Page: 82

(4) "Modern travellers attest the existence, in these regions, of honey intoxicating and poisonous.... They point out the Azalea Pontica as the flower from which the bees imbibe this peculiar quality."—Grote, "Hist. of Greece," vol. ix. p. 155.

From this place they marched on two stages—seven parasangs—and reached the sea at Trapezus (5), a populous Hellenic city on the Euxine Sea, a colony of the Sinopeans, in the territory of the Colchians. Here they halted about thirty days in the villages of the Colchians, which they used as a base of operations to ravage the whole territory of Colchis. The men of Trapezus supplied the army with a market, entertained them, and gave them, as gifts of hospitality, oxen and wheat and wine. Further, they negotiated with them in behalf of their neighbours the Colchians, who dwelt in the plain for the most part, and from this folk also came gifts of hospitality in the shape of cattle. And now the Hellenes made preparation for the sacrifice which they had vowed, and a sufficient number of cattle came in for them to offer thank-offerings for safe guidance to Zeus the Saviour, and to Heracles (6), and to the other gods, according to their vows. They instituted also a gymnastic contest on the mountain side, just where they were quartered, and chose Dracontius, a Spartan (who had been banished from home when a lad, having unintentionally slain another boy with a blow of his dagger), to superintend the course, and be president of the games.

 (5) Trebizond.

 (6) Or, "to sacrifice to Zeus the Preserver, and to Heracles
    thank-offerings for safe guidance," Heracles "the conductor"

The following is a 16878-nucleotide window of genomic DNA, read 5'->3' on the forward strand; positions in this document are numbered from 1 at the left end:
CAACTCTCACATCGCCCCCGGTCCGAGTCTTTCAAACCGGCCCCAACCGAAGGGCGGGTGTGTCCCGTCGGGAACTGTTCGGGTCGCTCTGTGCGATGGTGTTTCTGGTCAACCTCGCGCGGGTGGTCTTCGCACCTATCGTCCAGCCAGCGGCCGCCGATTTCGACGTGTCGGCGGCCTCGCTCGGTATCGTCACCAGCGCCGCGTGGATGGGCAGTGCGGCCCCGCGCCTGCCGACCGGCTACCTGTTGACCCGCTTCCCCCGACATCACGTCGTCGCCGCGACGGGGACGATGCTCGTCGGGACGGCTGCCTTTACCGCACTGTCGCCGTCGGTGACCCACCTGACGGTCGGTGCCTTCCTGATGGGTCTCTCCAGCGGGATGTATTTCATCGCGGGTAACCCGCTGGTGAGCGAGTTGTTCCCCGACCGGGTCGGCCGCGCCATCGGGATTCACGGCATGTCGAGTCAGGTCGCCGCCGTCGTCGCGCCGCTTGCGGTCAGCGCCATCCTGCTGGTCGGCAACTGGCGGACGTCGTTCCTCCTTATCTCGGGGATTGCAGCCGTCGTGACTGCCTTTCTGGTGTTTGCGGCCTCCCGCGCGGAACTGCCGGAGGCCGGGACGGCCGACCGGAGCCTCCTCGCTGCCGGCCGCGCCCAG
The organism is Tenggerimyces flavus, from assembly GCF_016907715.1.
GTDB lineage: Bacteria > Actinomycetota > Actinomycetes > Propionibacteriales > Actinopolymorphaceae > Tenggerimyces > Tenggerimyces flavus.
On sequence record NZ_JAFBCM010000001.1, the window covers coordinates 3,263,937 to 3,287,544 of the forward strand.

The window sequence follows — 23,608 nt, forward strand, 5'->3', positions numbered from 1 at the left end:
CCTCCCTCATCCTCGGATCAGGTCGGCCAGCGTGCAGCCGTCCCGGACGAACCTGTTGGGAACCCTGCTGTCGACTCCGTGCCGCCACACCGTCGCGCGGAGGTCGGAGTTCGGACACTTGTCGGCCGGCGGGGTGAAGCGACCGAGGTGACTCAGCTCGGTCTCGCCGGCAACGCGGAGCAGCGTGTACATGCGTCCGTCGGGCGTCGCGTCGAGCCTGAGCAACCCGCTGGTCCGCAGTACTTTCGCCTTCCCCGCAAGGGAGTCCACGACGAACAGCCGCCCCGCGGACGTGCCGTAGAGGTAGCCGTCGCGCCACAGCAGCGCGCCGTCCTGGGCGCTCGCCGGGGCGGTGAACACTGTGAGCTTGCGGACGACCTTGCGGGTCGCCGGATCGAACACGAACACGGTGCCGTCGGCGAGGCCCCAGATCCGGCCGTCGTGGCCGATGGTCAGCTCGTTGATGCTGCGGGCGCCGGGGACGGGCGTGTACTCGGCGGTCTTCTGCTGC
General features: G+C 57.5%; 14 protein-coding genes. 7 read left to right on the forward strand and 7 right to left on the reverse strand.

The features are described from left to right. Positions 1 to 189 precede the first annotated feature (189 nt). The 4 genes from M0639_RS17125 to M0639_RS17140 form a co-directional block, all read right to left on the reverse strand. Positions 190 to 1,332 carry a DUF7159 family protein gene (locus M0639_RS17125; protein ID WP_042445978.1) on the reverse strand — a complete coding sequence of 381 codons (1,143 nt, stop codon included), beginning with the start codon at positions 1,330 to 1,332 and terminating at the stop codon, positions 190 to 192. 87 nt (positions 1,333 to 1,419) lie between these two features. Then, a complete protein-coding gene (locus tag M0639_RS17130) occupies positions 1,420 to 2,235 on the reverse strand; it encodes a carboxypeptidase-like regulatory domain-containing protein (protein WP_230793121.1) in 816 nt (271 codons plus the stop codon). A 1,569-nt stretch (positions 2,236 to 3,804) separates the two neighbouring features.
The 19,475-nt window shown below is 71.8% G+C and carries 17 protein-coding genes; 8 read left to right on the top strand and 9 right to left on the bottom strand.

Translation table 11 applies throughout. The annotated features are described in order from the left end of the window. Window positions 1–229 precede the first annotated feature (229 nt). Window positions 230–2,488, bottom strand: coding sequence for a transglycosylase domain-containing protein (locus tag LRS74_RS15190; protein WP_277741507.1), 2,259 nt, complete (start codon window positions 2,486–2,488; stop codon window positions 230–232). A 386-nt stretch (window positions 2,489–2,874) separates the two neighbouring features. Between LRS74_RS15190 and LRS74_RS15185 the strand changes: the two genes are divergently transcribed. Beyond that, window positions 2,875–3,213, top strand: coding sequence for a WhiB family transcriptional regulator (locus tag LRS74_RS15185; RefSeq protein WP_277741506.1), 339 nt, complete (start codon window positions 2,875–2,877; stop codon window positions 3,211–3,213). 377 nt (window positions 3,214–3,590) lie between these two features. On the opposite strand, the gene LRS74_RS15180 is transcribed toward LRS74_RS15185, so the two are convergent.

having special sympathy with wanderers.

As soon as the sacrifices were over, they handed over the hides of the beasts to Dracontius, and bade him lead the way to his racecourse. He merely waved his hand and pointed to where they were standing, and said, "There, this ridge is just the place for running, anywhere, everywhere." "But how," it was asked, "will they manage to wrestle on the hard scrubby ground?" "Oh! worse knocks for those who are thrown," the president replied. There was a mile race for boys, the majority being captive lads; and for the long race more than sixty Cretans competed; there was wrestling, boxing, and the pankration (7). Altogether it was a beautiful spectacle. There was a large number of entries, and the emulation, with their companions, male and female, standing as spectators, was immense. There was horse-racing also; the riders had to gallop down a steep incline to the sea, and then turn and come up again to the altar, and on the descent more than half rolled head over heels, and then back they came toiling up the tremendous steep, scarcely out of a walking pace. Loud were the shouts, the laughter, and the cheers.

 (7) The pankration combined both wrestling and boxing.